Mar 18, 2008

Reconstruction opportunity zones ENHANCE GLOBAL SECURITY AND PROMOTE AFGHANISTAN’S ECONOMIC development



Reconstruction opportunity zones ENHANCE GLOBAL SECURITY AND PROMOTE AFGHANISTAN’S ECONOMIC development
WASHINGTON, D.C. – On Mach 14, legislation was introduced to the U.S. Senate by Senators Maria Cantwell, Orrin Hatch, Kit Bond, Joe Lieberman, and Chuck Hagel that would authorize President George W. Bush to designate Reconstruction Opportunity Zones (ROZs) in Afghanistan and the border regions of Pakistan (Senate Bill no. 2776). ROZs enable non-trade sensitive exports such as rugs, gemstones and handicrafts from Afghanistan to enter the U.S. duty-free. They will provide a compelling economic incentive for private sector investment and become a major source of employment in Afghanistan. The bill has been referred to the Senate Finance Committee for further review.
“We fully support the Senate ROZ bill introduced last week and encourage members of the U.S. Congress to pass this important piece of legislation that promotes economic opportunity and increased stability in Afghanistan,” said Afghanistan’s Ambassador to the United States Said T. Jawad. “Improving the lives of ordinary Afghans now suffering from severe poverty will directly impact security concerns in Afghanistan by providing economic alternatives and empowering communities against extremism. We see support for ROZs as a significant sign to the Afghan people that the U.S. pledged commitment to Afghanistan is strong and growing.”
“Our Embassy has been working closely with the U.S. State Department and the Office of the U.S. Trade Representative to design the ROZ initiative for the last two years. We urge members of Congress to work together and continue this trajectory by passing the ROZ legislation at this critical time.”

Specific goods will become eligible for duty-free entry into the U.S. if at least 35% of the value of the good comes from the ROZ in Afghanistan or designated areas of Pakistan, a South Asian Association for Regional Cooperation (SAARC) member-country, or from materials produced in the U.S. The Government of Afghanistan is fully committed to enabling a strong market-based economy, eliminating any remaining barriers to U.S. trade and enforcing the rule of law.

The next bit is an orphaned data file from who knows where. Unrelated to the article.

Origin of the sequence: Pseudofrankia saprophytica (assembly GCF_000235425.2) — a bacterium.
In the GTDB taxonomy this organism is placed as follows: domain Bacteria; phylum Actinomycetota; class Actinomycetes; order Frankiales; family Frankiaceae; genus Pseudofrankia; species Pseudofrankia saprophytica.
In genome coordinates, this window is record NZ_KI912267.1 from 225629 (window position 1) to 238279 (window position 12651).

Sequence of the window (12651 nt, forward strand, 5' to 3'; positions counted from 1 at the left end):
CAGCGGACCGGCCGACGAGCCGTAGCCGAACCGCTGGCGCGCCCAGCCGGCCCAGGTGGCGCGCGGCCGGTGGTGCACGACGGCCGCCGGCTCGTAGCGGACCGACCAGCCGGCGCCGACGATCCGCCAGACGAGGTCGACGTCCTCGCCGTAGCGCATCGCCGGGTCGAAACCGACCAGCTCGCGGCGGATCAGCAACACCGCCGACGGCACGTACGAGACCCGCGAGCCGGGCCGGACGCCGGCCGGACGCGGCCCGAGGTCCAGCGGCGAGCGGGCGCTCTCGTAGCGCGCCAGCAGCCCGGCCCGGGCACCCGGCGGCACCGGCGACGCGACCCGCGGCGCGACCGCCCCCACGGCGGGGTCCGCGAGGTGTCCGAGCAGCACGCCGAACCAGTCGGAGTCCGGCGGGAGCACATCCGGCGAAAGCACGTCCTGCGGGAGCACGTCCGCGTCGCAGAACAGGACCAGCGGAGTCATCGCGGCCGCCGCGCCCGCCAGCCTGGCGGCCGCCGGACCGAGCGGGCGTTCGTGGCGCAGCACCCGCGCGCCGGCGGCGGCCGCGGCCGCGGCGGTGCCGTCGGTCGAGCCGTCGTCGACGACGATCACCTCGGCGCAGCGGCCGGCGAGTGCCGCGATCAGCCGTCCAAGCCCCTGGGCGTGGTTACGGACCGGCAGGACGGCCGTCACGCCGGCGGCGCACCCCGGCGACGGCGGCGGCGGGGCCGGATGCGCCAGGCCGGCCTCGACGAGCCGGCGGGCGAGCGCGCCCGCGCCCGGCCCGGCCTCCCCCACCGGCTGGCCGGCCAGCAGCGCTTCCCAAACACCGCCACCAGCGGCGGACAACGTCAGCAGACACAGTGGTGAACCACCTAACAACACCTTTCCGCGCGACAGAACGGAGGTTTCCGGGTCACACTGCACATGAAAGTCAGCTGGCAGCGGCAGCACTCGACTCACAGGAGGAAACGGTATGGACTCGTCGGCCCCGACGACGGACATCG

“The U.S. government is assisting us to export our goods duty-free to the largest economy of the world,” said Afghanistan’s Minister of Commerce & Industry Dr. Mir Mohammad Amin Farhang. “ROZs can stimulate economic activity, and attract considerable foreign investment into productive industries. Over time, each ROZ will be an important catalyst for creating local employment, building Afghan skills and technology, and promoting local and regional economic development.”

In a press statement released Friday, co-sponsor Senator Maria Cantwell said, “We hear countless stories about increased violence and a lack of economic development in Pakistan and Afghanistan. Creating ROZs will promote opportunities as alternatives to extremism and narco-trafficking.” Senator Cantwell stressed that America’s national security is connected to the licit opportunities that are available to impoverished Pakistanis and Afghans. “ROZs should become part of a long-term international strategy to promote sustainable economic development in the region,” she said.

U.S. State Department Spokesperson Sean McCormack welcomed the legislation, describing the bill as “a strong message of support to the people of Afghanistan and Pakistan, symbolizing our long-term commitment to the security, peace, and prosperity of the region.”

Afghanistan’s economy has grown exponentially in recent years. The Afghan licit economy has increased from $2.4 billion to nearly $8.8 billion, GDP growth remains in the double-digits, and per capita income has doubled since 2001. However, Afghanistan’s economy experienced a 50% decline in foreign direct investment last year. Despite the security concerns that have deterred some investors from Afghanistan’s perceived high-risk investment environment, many U.S., European, Middle Eastern and Asian corporations and individuals have recognized the potential for high profits in Afghanistan’s virgin market. Major U.S. multinational corporations, such as Coca-Cola, Ford, 3M and Boeing have either set up operations in Afghanistan or are actively examining business opportunities. Over 70 American companies have registered in Afghanistan, representing more than $75 million in potential investment. ROZs have the potential to introduce new opportunities for this community of entrepreneurs to reengage Afghanistan, while allowing them to directly participate in Afghanistan’s reconstruction.
FOR IMMEDIATE RELEASE:
March 17, 2008

CONTACT:
Joshua Gross, Director of Media Relations
Office: (202) 292-4285
Email: gross@embassyofafghanistan.org
Website: www.embassyofafghanistan.org

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